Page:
What do you do when a man maintains his innocence in the face of persistent accusations? In wartime, combatants are conditioned to undergo extensive interrogation without blurting out any secrets. Name, rank and serial number but nothing more. For the title character in The Book of Job, he continues in chapter 27 to argue he’s a man of integrity. Come on, my friends, my comforters! You may waterboard me but I’ll give you the same exact answers! My torment isn’t because of wrongdoing!
An interesting change has taken place though. Bildad, the last comforter who accused Job, spoke in chapter 25 and his speech was brief. The other comforters seem to have lost their vigor or have become weary of Job’s unwillingness to admit wrongdoing. Has Job convinced them he’s a righteous man? Or have they simply done with the discourse and backing away from their friend in anticipation of a lightning strike targeted at Job?
Conversation can, on occasion, wear a person down, especially when there’s a strenuous debate and both sides believe their position is most tenable. We have this group of men essentially debating the character of one in their midst. Is Job righteous? Of course not! If he were a righteous man, why would God cause him to suffer this way? We all know God must punish the wicked because of their wickedness!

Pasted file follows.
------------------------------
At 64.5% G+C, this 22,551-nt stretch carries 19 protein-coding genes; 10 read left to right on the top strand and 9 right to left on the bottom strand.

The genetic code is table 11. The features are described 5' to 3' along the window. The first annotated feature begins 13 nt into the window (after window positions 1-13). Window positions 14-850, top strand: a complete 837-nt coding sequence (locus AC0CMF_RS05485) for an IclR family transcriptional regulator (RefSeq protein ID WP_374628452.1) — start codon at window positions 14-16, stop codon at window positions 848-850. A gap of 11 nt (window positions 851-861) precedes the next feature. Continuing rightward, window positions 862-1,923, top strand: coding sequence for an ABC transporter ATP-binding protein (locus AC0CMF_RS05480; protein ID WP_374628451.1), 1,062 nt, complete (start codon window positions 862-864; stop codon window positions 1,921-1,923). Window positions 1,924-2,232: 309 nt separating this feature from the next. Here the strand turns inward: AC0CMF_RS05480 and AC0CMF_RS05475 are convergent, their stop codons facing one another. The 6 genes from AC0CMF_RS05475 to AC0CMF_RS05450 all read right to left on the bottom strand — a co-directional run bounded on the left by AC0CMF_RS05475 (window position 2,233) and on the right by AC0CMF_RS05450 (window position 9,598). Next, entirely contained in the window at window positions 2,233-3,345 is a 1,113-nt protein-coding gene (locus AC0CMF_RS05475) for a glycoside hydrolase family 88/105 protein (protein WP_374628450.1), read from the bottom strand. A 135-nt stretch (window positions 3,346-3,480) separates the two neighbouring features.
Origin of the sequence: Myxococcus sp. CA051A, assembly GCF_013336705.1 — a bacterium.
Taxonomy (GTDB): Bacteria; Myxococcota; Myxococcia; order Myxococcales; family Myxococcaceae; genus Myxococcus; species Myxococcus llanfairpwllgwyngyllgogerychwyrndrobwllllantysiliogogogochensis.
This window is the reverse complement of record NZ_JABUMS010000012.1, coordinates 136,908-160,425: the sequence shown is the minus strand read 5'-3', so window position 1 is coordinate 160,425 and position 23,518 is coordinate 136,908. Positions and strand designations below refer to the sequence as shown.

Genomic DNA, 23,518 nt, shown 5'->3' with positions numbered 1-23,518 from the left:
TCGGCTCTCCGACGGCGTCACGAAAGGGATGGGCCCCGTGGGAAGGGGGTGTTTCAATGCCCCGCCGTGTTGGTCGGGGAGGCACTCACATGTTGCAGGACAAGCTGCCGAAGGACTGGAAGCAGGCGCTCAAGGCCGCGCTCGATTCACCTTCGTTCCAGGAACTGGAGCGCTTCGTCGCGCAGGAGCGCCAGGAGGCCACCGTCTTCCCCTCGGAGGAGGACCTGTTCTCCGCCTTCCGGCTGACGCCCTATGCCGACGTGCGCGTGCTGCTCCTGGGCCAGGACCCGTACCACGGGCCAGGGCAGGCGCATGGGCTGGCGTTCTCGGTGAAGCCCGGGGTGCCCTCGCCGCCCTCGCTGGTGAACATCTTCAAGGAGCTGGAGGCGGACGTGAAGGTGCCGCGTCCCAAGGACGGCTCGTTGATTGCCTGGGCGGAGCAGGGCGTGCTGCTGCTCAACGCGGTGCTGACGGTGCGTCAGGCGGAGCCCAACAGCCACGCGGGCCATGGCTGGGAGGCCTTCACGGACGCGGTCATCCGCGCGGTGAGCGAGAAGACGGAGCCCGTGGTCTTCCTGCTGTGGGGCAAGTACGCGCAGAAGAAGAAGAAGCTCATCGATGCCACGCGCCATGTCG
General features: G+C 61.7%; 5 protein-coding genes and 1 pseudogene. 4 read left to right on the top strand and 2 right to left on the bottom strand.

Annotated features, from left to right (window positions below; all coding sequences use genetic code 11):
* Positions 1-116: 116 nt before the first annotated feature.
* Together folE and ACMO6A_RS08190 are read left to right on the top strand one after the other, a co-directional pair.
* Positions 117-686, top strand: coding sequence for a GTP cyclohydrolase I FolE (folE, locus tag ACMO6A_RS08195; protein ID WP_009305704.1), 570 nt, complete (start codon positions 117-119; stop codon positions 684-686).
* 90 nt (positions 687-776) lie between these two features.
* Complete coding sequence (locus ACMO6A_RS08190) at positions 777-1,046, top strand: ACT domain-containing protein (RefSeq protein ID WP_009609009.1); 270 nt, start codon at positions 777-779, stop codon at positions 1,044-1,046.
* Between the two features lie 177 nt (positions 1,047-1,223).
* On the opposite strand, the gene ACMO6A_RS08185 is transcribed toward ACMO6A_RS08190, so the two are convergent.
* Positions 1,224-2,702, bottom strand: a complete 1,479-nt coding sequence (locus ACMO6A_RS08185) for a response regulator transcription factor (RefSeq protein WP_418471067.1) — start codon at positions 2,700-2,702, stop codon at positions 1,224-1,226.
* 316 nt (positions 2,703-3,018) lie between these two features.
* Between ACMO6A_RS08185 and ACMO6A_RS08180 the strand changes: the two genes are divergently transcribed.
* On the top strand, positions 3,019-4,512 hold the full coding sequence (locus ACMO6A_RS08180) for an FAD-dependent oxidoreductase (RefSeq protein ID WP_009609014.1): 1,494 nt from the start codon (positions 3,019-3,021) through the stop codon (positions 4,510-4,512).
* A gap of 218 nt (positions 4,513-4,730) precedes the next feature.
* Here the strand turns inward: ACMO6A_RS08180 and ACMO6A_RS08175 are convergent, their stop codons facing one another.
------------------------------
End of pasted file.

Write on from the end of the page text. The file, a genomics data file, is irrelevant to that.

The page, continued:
The alternative – Job is correct in his innocence – is perhaps a more frightening reality which none of Job’s comforters want to consider: the Lord disciplines those whom He loves. (See Hebrews 12:4-6) And in Job’s case, as I’ve mentioned earlier, God has allowed Job to be tormented by Satan’s hand.
In chapter 27, Job vociferously emphasizes his personal righteousness. The image is of a man standing accused at the bar and refusing to bow his head in shame or guilt … because his conscience doesn’t rebuke him. He is truly innocent!
Once Job has restated that position, he contrasts his life to the wicked man’s life. Job has hope … the godless man is bereft of hope (verse 8). Job has confidence God will hear and answer his cry (when the discipline is finished) … the godless man will be alone in his distress (verses 9-10). Beginning with verse 11, Job tells his companions: “I will instruct you in the power of God.” But he reminds them they’ve all seen the power of God … and yet they still act foolishly – presumably refusing to acknowledge God’s power at work.
Then Job describes how a wicked man might prosper his whole life, build a great nest-egg, pile up “silver like dust,” make plans for his descendants to inherit the bounty … and all of the things the man has gathered around him can be gone in a flash. (Job speaks as one who understands the vanishing aspect of possessions.) As Job continues his description, he seems to imply what’s left? For the wicked man, nothing.
Job will continue developing this idea in chapter 28 (slated for my post next Sunday).
Today’s sonnet expresses Job’s desire to trust God for the outcome of his suddenly-miserable life and to acknowledge God’s power is always trustworthy.